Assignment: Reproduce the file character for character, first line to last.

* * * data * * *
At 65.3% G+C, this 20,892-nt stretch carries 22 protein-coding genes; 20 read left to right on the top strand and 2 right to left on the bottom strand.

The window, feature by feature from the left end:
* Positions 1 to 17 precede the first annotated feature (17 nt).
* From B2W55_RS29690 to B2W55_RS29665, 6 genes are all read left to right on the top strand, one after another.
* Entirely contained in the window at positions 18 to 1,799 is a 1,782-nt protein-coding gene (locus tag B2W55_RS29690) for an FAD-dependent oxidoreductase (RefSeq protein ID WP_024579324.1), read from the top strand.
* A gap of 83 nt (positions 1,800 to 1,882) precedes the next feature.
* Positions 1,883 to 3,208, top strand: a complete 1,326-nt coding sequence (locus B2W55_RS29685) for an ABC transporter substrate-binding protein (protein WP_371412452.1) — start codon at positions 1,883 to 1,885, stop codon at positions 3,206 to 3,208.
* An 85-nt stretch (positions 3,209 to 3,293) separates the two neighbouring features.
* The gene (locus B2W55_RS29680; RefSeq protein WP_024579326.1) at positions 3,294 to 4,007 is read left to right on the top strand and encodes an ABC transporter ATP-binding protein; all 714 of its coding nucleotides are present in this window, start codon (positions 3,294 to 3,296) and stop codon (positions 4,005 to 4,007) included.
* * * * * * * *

At 65.3% G+C, this 20,892-nt stretch carries 22 protein-coding genes; 20 read left to right on the top strand and 2 right to left on the bottom strand.

The window, feature by feature from the left end:
* Positions 1 to 17 precede the first annotated feature (17 nt).
* From B2W55_RS29690 to B2W55_RS29665, 6 genes are all read left to right on the top strand, one after another.
* Entirely contained in the window at positions 18 to 1,799 is a 1,782-nt protein-coding gene (locus tag B2W55_RS29690) for an FAD-dependent oxidoreductase (RefSeq protein ID WP_024579324.1), read from the top strand.
* A gap of 83 nt (positions 1,800 to 1,882) precedes the next feature.
* Positions 1,883 to 3,208, top strand: a complete 1,326-nt coding sequence (locus B2W55_RS29685) for an ABC transporter substrate-binding protein (protein WP_371412452.1) — start codon at positions 1,883 to 1,885, stop codon at positions 3,206 to 3,208.
* An 85-nt stretch (positions 3,209 to 3,293) separates the two neighbouring features.
* The gene (locus B2W55_RS29680; RefSeq protein WP_024579326.1) at positions 3,294 to 4,007 is read left to right on the top strand and encodes an ABC transporter ATP-binding protein; all 714 of its coding nucleotides are present in this window, start codon (positions 3,294 to 3,296) and stop codon (positions 4,005 to 4,007) included.